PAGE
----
‘Collateral damage’: 9 Dead at Doctors Without Borders Hospital After U.S. Airstrike in Kunduz

A hospital in the Afghan city of Kunduz has been hit and partially destroyed in an overnight “aerial attack” that killed at least three Medecins Sans Frontieres staff. NATO has admitted a US airstrike may have caused accidental “collateral damage.”

US forces conducted an airstrike in Kunduz at 2:15am on Saturday, said NATO coalition spokesman Colonel Brian Tribus.

“The strike may have resulted in collateral damage to a nearby medical facility,” he said. “This incident is under investigation.”

“We are deeply shocked by the attack, the killing of our staff and patients and the heavy toll it has inflicted on healthcare in Kunduz,” Medecins Sans Frontieres (Doctors Without Borders)  said in a statement.

Three MSF staff have been confirmed dead, while more than 30 are unaccounted for, according to the organization’s official statement.

At the time that the“aerial attack”occurred there were over 80 personnel, both local and international, inside the building, treating over 105 patients.

“We do not yet have the final casualty figures, but our medical team are providing first aid and treating the injured patients and MSF personnel and accounting for the deceased,” MSF said.

“We do not yet have the final casualty figures, but our medical team are providing first aid and treating the injured patients and MSF personnel and accounting for the deceased,” MSF said.

Dr Masood Nasim, who was leading the MSF medical team at trauma hospital in Kunduz, said on Thursday that his facility has been at the front line since the hostilities began on September 28.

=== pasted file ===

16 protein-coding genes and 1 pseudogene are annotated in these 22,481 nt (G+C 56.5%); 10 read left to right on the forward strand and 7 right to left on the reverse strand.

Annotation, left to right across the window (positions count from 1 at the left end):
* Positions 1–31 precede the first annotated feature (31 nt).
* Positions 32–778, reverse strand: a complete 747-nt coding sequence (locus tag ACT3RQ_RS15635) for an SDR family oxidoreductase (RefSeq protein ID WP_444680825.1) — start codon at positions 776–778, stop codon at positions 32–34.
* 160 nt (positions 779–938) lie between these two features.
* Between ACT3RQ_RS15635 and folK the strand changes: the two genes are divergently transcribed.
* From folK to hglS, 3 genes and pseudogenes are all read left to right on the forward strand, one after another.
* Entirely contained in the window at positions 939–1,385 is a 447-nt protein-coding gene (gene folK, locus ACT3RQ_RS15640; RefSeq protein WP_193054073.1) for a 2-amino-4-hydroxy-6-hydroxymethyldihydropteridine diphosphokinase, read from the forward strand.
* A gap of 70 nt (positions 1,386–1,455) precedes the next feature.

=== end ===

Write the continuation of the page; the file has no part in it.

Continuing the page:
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“Early on Monday morning, I came to MSF’s hospital here in Kunduz after hearing the sound of shells falling. By midday our hospital was on the frontline, with fighting right outside the gate. You could hear the sound of shelling, rockets and airplanes. Some bullets have come into the hospital, some even through the roof of the intensive care unit,” Nasim said.

Adil Akbar, a doctor at the hospital who was on duty at the time, told AP that the operating theater, emergency room and other parts of the hospital complex had been struck in the bombing.

“I managed to escape after attack but I know that most of the staff and even some of the patients are missing,” he said.

Fighting has been continuing around Kunduz for the past six days after Taliban overran the city on Monday. The US military supported Afghan forces with airstrikes in order to drive the militants back on Thursday.

On Friday, local residents said that some Taliban fighters remained holed up in civilian homes in Kunduz and had been fighting Afghan forces. At least sixty people were killed and around 400 wounded in the fighting since Monday, the spokesman for the Ministry of Public Health, Wahidullah Mayar, wrote on his Twitter account. The government says 200 Taliban fighters were killed.

The three-day Taliban takeover of Kunduz, a city of some 300,000, was an embarrassing blow to the government of President Ashraf Ghani.

During the three days under Taliban captivity, extremists, according Amnesty International, engaged in atrocities, extra-judicial killings, torture, and the harassment of civilians.

Accounts of “multiple credible reports of killings, rapes, and other horrors meted out against the city’s residents must prompt the Afghan authorities to do more now to protect civilians, in particular in areas where more fighting appears imminent,” said Horia Mosadiq, an Afghan researcher at Amnesty International.